How to 10x your shop floor productivity with machine automation

December 21, 2023
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What is machine shop automation?

Machine automation in the context of manufacturing refers to using robotics with specialized, flexible software to handle repetitive, routine tasks. 

This could be anything from palletizing, pick and place, packaging, and inspecting parts, to operating CNC machines - the sky’s the limit! 

The ultimate goal? To increase productivity and accuracy, and to free up human workers so they can focus on higher-level tasks like programming, maintenance, quality control, and even more emerging job positions. 

But we’ll get into that below. 

Why go ahead with machine shop automation?

There are quite a few reasons you may want to think long and hard about machine automation for your business, and many are very straightforward. 

Here are the major benefits of automating your shop floor:

Productivity goes up really quickly

Automating repetitive, mundane tasks like loading/unloading, sorting, and packaging does more than free up workers; with robots handling the basic work, you can increase throughput significantly, because they work 24/7, non-stop, with no breaks and very low maintenance requirements. 

Quality also goes up 

Automated systems significantly reduce variability and human error. Robots are very good at precision, repeatability, and consistency. This results in higher, more uniform quality and overall accuracy. 

Also, they can perform real-time quality checks and inspections that go beyond the capabilities of even the most detail-oriented human.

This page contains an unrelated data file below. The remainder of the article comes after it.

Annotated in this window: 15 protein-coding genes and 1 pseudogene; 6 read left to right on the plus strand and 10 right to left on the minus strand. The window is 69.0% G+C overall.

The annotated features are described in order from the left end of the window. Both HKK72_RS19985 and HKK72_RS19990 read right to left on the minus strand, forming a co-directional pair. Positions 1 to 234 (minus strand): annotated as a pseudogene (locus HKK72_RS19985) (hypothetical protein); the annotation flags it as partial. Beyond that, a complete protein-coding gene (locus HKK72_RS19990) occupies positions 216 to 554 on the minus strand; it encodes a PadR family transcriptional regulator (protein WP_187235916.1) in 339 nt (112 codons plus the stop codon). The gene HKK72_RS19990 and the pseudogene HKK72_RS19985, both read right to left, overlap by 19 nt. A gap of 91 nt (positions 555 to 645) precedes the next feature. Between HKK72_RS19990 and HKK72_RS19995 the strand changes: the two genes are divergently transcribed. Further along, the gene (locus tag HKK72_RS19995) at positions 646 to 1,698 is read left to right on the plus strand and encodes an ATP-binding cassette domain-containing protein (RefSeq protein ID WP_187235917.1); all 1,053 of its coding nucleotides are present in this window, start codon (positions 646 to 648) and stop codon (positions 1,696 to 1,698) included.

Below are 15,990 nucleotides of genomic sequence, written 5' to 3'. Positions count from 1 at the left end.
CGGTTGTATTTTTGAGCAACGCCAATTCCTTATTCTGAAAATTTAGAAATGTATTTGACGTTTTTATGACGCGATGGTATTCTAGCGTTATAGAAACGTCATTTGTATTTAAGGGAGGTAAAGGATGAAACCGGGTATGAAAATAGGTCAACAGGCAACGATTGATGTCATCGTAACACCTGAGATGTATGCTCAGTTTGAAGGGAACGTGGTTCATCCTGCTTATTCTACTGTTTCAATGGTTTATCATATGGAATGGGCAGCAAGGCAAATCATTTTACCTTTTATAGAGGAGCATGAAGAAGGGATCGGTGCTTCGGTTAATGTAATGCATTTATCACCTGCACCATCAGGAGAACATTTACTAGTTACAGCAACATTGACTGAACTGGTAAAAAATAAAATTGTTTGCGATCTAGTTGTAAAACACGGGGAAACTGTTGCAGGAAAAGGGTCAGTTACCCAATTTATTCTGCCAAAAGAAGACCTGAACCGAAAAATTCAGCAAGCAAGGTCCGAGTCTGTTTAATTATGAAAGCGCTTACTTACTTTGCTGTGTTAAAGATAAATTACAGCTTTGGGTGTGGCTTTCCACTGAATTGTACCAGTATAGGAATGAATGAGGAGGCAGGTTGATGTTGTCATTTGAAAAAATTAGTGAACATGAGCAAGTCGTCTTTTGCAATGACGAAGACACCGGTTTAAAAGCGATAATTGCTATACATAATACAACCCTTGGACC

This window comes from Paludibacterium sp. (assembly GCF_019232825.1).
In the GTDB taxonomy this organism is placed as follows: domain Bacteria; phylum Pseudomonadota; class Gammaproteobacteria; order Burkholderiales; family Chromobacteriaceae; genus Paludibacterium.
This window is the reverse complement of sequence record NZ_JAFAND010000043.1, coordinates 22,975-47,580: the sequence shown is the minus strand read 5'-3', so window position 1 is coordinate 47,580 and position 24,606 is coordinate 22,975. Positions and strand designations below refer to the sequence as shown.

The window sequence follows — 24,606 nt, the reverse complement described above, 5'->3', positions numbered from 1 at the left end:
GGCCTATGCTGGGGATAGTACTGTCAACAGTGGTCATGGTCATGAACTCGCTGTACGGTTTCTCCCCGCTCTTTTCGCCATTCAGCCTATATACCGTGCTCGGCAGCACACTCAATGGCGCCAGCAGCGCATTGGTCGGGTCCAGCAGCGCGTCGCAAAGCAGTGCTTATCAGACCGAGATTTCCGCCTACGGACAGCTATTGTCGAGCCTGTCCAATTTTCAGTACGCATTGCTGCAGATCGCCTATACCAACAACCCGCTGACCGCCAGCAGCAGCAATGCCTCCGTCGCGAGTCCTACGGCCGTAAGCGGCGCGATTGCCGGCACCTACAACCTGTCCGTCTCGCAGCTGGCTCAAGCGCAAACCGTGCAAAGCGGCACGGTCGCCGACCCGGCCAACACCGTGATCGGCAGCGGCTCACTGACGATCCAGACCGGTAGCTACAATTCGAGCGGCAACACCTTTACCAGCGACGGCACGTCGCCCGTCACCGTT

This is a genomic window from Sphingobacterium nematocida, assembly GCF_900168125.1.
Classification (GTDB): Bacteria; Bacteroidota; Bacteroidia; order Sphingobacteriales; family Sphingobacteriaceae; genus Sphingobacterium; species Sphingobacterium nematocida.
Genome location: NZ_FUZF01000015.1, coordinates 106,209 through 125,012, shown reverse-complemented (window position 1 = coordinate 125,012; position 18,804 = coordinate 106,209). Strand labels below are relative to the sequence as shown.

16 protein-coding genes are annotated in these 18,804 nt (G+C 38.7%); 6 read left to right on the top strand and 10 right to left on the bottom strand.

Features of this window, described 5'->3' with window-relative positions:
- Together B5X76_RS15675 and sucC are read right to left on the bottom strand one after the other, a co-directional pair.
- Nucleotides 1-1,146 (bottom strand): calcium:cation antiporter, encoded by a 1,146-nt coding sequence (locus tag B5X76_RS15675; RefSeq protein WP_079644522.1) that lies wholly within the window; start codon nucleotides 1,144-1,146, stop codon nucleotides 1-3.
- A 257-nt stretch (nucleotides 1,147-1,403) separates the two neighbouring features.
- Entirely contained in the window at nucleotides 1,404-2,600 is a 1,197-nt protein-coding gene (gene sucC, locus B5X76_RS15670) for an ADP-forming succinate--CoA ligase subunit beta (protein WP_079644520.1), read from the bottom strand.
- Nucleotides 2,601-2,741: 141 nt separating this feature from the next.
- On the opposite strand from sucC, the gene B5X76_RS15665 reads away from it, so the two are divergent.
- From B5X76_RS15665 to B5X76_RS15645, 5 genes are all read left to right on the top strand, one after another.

And costs go way down

We’re not going to lie: the initial investment may be steep, but the long-term savings are worth it.

Robots don’t require salaries, benefits, or holidays. They also reduce waste, rework, and scrap costs. You’ll be happy to know that most automated systems have an ROI of just 1-3 years. Of course, depending on your business, that timeframe could be even shorter. 

All-around safer work environments

Automating dangerous tasks improves safety and health. Robots can handle dangerous jobs like welding, palletizing back-breaking heavy loads, and handling toxic chemicals. 

Moreover, this lowers the risk of workplace accidents and injuries. 


Modern automation systems are remarkably flexible. Robots and software can be reprogrammed quickly to handle new parts or changes in volume and mix - and not all of them require you to know how to code.  

This agility allows you to respond rapidly to shifts in customer demand or market conditions.

Methods and technologies for automating your shop floor

To automate your machine shop, you have several options to choose from. 

However, your method of choice will depend on your shop's needs, budget, and capabilities, and how far into the automation rabbit hole you want to go into. 

Let’s take a look at your options:

  • Robotics: Industrial robots are at the cutting edge of machine automation. Robotic arms can handle tasks like pick and place, welding, painting, assembly, and even machine tending. While they used to require a large upfront investment, programming, and maintenance, modern robots boast far reduced costs and upkeep requirements and even run on no-code frameworks.  
  • CNC machines: Computer numerical control (CNC) machines like lathes, mills, routers, etc. can run automatically based on digital designs. CNCs are very accurate, reduce waste, and improve productivity. They also require a significant capital investment and trained operators, although you can also train robots to operate them. 
  • Conveyor systems: Conveyors transport parts and materials between workstations automatically. They keep the workflow moving efficiently and free up workers from repetitive transport tasks. Basic conveyor systems are relatively affordable but may require reconfiguring your shop floor layout.
  • Automated Guided Vehicles (AGVs): AGVs are driverless transport vehicles that can move materials and parts on a predetermined path. They provide flexibility and can integrate with conveyors, robots, and CNC machines. However, AGVs require a pretty sizable initial investment along with modifications to your facility.
  • Automated Storage and Retrieval Systems (AS/RS): AS/RS use robotic cranes and lifts to automatically store and retrieve parts, materials, and tools. They maximize storage space, keep inventory organized, and streamline retrieval. AS/RS also call for major facility modifications - and a hefty price tag.